(Phil (guy above) is a friend I met in college and was recently featured in Crains Chicago)
F. Philip Barash,34, is creative director at Chicago-based Forum Studio, a design firm. Here, he tells Crain’s Jackie Bender about his sartorial style.
Signature work uniform: (Winter) daring escape from prep school, a-la Holden Caulfield. Jeans, checked shirt and navy or tweed blazer. Usually a sweater; often a scarf and fingerless gloves. (Summer) regatta rail meat. White oxford shirt, cotton blazer and pants in as toxic a color as possible (lime green, electric blue). Usually a pair of sunglasses dangling off a Croakie; often a ribbon belt. (Year-round) canvas sneakers, bookish glasses, shoulder bags, cotton or chambray hankies and antiquated neckwear.
Getting-dressed philosophy: When I started working professionally, I faced moments of existential crisis in the morning. Some days, I would stare into the depths of a closet for what seemed like a short eternity, paralyzed by choice. Where was the elusive shirt that coordinated with olive slacks? Would I go preppy? Euro? Casual? American Psycho? Were there meetings on the calendar? Was there a happy hour hatching? Then, in a rare moment of clarity, I gave my sleek, all-black outfits to a clubby friend, donated a kaleidoscope of sweaters to Salvation Army and committed to a ceremonial pyre all novelty shirts with paisley detailing. Today, my closet is a tiny autonomous dictatorship, all in shades of blue, gray and beige (except in summer). And I have my mornings back.
What’s unique about your style? It’s so conservative that it borders on the perverse. Before I leave the house every day, I check the mirror, in vigilance. I ask myself: Can a person looking at a black-and-white photograph of me tell when, in the last century or so, the photo was taken? Unlike Marty McFly, my appearance in 1955 wouldn’t raise an eyebrow. Nor, for that matter, would my appearance in 1985, the year “Back to the Future” was released.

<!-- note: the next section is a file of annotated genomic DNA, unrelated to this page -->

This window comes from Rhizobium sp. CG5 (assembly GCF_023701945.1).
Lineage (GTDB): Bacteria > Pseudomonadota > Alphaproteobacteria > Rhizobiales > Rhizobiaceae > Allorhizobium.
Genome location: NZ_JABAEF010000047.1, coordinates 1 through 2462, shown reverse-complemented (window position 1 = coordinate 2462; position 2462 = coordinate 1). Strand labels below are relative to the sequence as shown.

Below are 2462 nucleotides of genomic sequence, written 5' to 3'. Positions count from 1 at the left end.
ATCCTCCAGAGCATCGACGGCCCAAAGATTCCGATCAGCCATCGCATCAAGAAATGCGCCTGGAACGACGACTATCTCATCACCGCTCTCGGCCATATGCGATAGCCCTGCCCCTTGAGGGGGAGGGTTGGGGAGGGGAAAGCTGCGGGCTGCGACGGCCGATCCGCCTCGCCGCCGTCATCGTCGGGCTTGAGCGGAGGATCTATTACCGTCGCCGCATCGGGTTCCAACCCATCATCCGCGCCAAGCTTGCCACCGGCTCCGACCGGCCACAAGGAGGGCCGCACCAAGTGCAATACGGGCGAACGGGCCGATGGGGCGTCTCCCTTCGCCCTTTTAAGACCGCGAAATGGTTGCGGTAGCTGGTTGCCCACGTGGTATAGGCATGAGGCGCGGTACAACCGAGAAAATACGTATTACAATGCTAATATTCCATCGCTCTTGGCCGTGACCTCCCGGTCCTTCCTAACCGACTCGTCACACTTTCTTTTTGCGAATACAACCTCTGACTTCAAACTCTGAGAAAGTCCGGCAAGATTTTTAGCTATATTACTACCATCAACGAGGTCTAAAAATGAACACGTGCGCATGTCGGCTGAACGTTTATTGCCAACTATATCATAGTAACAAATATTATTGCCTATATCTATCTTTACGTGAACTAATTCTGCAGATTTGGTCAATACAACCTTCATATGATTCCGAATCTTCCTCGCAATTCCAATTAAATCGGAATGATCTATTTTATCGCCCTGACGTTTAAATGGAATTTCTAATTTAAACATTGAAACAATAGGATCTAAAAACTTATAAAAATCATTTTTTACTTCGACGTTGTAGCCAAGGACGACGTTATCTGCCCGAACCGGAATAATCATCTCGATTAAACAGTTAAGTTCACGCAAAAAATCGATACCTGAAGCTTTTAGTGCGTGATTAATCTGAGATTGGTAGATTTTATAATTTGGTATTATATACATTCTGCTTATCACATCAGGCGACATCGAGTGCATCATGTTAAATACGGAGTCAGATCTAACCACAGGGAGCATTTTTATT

How is fashion important in a professional context? Clothes are one of the most accessible and universal ways of signification. As a symbolic system, they help us reveal — or conceal — information about ourselves. All this is to reframe the old adage about dressing for the job you want rather than the one you have. Happily, in my case, the job I have — the life I have, really — happens to be the one I want.
How does your style complement your career? I communicate for a living. Through ideas, words, images, environments and interactions, I help companies and organizations tell their stories in ways that matter to them and their stakeholders. My style of dress reflects my style of communication: consistent, clear, approachable, unfussy and, at times, mildly amusing.
Always on-hand at the office: Striped ties to distract my colleagues, a sturdy bag to carry an arsenal of iProducts, a Moleskine notebook to doodle in, a Timex or Swatch to track time (not to flash bling) and glasses to help me see. In warm months, light-soled sneakers signal my readiness to sail at a moment’s notice.
Favorite places to shop: I’m a bargain shopper, for reasons of necessity and temperament. I also have an immigrant’sfascination with stuff (he moved here from the Soviet Union as a child) coupled with guilt about being so easily seduced. So my basic palette is supplied entirely by the middlebrow American Apparel and J. Crew. The rest comes from lucky finds at stores whose show windows look like recruitment posters for lawn sports: J Press, Brooks Bros. and their ilk. In Chicago, I’ve enjoyed occasional visits to Haberdash and found many a preppy blazer at Macy’s on State Street. Recently, I’ve become a big fan of Chicago-based online retailer the Tie Bar.
Style icons:Roland Barthes, Miles Davis and my grandfather, who every day of his life dutifully shaved twice and tied a perfect double-Windsor knot.